The mini-tennis game called Pickle-Ball was created during the summer of 1965 on Bainbridge Island - a short ferry ride from Seattle, WA. The original purpose of the game was to provide a sport for the entire family, according to co-inventors U.S. Congressman Joel Pritchard, William Bell, and Barney McCallum. Initially, families played Pickle-Ball in their backyards on a hard surface, on driveways, and on residential dead-end streets. Since the mid-1970's, Pickle-Ball has grown and expanded from a family activity game to a paddle court sport with formalized rules. Now, over 20 years later Pickle-Ball is played in thousands of school P.E. programs, parks and recreation centers, correctional facilities, camps, YMCA's and retirement communities. This sport is becoming very popular among active senior adults at community centers. How did Pickle-Ball get its name?Pickles was the family dog that would chase after the errant balls and then hide in the bushes, thus Pickle's ball, which was later, shortened to the namesake of Pickle-Ball.
When playing Pickle-Ball the serve must be hit underhand and each team must play their first shot off the bounce. After the ball has bounced once on each side then both teams can either volley the ball in the air or play it off the bounce. This eliminates the serve and volley advantage and prolongs the rallies. To volley a ball means to hit it in the air without first letting it bounce. No volleying is permitted within the seven-foot non-volley zone, preventing players from executing smashes from a position within the seven-foot zone on both sides of the net. This promotes the drop volley or "dink" shot playing strategies, as Pickle-Ball is a game of shot placement and patience, not brute power or strength. Both players on the serving team are allowed to serve, and a team shall score points only when serving. A game is played to eleven points and a team must win by two points. Points are lost by hitting the ball out of bounds, hitting the net, stepping into the non-volley zone and volleying the ball, or by volleying the ball before the ball has bounced once on each side of the net.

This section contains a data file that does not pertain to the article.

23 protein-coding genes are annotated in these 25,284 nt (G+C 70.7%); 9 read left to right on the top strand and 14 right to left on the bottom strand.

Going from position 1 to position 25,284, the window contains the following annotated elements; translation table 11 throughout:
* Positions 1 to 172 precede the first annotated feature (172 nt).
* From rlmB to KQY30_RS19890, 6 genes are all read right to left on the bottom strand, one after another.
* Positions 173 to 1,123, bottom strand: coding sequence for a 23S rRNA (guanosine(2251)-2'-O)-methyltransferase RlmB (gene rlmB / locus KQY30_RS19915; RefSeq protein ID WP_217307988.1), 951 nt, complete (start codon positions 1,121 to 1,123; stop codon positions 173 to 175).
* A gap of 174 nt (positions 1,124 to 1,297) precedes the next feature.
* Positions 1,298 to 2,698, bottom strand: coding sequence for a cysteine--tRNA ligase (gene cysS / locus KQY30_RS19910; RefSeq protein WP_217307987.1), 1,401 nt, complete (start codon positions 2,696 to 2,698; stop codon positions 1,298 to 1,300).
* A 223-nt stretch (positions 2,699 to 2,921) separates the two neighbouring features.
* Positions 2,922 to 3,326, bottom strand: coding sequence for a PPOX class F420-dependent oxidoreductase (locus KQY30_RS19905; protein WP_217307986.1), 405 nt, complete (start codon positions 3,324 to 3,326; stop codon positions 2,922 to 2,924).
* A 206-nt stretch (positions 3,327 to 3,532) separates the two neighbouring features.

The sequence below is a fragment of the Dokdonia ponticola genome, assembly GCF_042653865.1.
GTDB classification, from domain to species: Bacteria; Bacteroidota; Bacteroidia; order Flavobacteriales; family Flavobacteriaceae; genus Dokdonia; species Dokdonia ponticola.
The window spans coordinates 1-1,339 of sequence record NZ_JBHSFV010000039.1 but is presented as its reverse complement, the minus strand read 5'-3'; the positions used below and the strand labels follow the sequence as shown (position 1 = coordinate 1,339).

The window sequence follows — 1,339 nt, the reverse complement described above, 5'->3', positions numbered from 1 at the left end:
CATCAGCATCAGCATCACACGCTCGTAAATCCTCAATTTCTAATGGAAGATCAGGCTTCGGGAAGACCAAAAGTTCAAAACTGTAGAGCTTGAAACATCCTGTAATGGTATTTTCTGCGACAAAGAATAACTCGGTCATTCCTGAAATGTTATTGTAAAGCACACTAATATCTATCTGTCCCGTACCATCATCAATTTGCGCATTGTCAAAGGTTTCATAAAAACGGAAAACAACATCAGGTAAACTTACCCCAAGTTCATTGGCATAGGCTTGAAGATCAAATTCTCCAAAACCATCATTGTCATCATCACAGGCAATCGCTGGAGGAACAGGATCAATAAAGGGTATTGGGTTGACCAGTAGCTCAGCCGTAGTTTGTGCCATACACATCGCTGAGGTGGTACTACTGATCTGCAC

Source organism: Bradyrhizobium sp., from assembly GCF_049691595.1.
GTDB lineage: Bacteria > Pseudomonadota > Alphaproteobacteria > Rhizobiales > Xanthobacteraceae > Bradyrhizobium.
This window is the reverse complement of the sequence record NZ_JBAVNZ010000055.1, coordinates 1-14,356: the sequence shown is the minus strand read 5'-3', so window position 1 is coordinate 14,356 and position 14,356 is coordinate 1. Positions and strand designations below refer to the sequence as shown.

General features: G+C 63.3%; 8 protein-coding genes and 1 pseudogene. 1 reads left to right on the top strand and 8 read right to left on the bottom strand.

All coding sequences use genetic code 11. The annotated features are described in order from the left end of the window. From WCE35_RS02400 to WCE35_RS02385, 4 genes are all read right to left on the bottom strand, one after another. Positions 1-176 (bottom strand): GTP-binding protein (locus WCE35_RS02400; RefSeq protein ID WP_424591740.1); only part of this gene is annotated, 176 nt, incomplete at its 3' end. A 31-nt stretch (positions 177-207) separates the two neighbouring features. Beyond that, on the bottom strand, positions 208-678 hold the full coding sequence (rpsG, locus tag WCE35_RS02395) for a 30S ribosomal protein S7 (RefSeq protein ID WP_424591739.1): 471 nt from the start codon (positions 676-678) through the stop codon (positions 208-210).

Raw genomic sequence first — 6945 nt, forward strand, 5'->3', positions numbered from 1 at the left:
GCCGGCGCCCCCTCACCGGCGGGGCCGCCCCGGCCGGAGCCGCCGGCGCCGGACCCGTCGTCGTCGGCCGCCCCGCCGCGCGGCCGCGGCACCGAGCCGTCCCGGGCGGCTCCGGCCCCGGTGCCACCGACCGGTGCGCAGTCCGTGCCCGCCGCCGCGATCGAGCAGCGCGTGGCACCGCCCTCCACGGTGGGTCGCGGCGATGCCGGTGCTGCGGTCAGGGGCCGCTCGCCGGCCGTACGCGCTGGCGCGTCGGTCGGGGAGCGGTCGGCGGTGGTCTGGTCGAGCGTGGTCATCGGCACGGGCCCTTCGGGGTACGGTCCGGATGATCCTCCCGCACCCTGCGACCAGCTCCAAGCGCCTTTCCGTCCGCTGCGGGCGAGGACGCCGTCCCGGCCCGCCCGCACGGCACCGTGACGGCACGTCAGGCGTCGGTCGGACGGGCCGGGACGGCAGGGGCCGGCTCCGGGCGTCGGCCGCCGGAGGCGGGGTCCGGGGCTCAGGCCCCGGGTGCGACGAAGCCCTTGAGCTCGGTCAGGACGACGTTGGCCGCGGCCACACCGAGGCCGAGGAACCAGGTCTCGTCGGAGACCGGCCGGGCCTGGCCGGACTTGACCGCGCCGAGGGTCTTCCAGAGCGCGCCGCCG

Players must keep one foot behind the back line when serving. The serve is made underhand. The paddle must pass below the waist. The serve is made diagonally cross court and must clear the non-volley zone. Only one serve attempt is allowed, except in the event of a let (the ball touches the net on the serve, and lands on the proper service court). Then, the serve may be taken over. At the start of each new game, the 1st serving team is allowed only one fault before giving up the ball to the opponents. Thereafter both members of each team will serve and fault before the ball is turned over to the opposing team. When the receiving team wins the serve, the player in the right hand court will always start play.
To volley a ball means to hit it in the air without first letting it bounce. All volleying must be done with the player's feet behind the non-volley zone line.
Double Bounce Rule
Each team must play their first shot off the bounce. That is, the first receiving team must let the served ball bounce, and the serving team must let the return of serve bounce before playing it. After the two bounces have occurred, the ball can be either volleyed or played off the bounce.
*Hitting the ball out of bounds *Not clearing the net *Stepping into the non-volley zone and volleying the ball
The court is the same dimensions as a badminton court. The non-volley zone is located directly in front of the net on both sides. Wooden paddles and perforated plastic balls are used for play.